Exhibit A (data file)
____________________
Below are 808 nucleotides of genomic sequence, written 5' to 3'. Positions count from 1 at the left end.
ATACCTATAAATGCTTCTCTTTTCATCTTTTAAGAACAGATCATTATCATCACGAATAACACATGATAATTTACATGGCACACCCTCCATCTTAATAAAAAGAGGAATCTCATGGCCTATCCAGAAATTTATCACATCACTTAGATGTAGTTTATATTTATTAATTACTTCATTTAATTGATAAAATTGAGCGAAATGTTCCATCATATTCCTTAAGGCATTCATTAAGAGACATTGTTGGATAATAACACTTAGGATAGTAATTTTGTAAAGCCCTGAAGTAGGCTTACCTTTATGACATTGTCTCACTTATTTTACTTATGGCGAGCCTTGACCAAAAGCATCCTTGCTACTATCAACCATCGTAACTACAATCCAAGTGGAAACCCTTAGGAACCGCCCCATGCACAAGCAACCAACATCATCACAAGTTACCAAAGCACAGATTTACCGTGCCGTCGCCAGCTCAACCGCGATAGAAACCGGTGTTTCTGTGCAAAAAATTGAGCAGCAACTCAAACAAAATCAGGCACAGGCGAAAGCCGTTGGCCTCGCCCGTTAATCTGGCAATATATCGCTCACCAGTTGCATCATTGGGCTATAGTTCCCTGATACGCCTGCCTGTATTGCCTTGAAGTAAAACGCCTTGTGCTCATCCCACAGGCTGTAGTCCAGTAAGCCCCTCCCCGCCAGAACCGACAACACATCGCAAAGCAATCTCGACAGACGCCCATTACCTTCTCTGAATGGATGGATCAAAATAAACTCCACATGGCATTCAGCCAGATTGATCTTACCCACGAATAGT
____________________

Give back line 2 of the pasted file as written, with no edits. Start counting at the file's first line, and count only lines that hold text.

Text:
ATACCTATAAATGCTTCTCTTTTCATCTTTTAAGAACAGATCATTATCATCACGAATAACACATGATAATTTACATGGCACACCCTCCATCTTAATAAAAAGAGGAATCTCATGGCCTATCCAGAAATTTATCACATCACTTAGATGTAGTTTATATTTATTAATTACTTCATTTAATTGATAAAATTGAGCGAAATGTTCCATCATATTCCTTAAGGCATTCATTAAGAGACATTGTTGGATAATAACACTTAGGATAGTAATTTTGTAAAGCCCTGAAGTAGGCTTACCTTTATGACATTGTCTCACTTATTTTACTTATGGCGAGCCTTGACCAAAAGCATCCTTGCTACTATCAACCATCGTAACTACAATCCAAGTGGAAACCCTTAGGAACCGCCCCATGCACAAGCAACCAACATCATCACAAGTTACCAAAGCACAGATTTACCGTGCCGTCGCCAGCTCAACCGCGATAGAAACCGGTGTTTCTGTGCAAAAAATTGAGCAGCAACTCAAACAAAATCAGGCACAGGCGAAAGCCGTTGGCCTCGCCCGTTAATCTGGCAATATATCGCTCACCAGTTGCATCATTGGGCTATAGTTCCCTGATACGCCTGCCTGTATTGCCTTGAAGTAAAACGCCTTGTGCTCATCCCACAGGCTGTAGTCCAGTAAGCCCCTCCCCGCCAGAACCGACAACACATCGCAAAGCAATCTCGACAGACGCCCATTACCTTCTCTGAATGGATGGATCAAAATAAACTCCACATGGCATTCAGCCAGATTGATCTTACCCACGAATAGT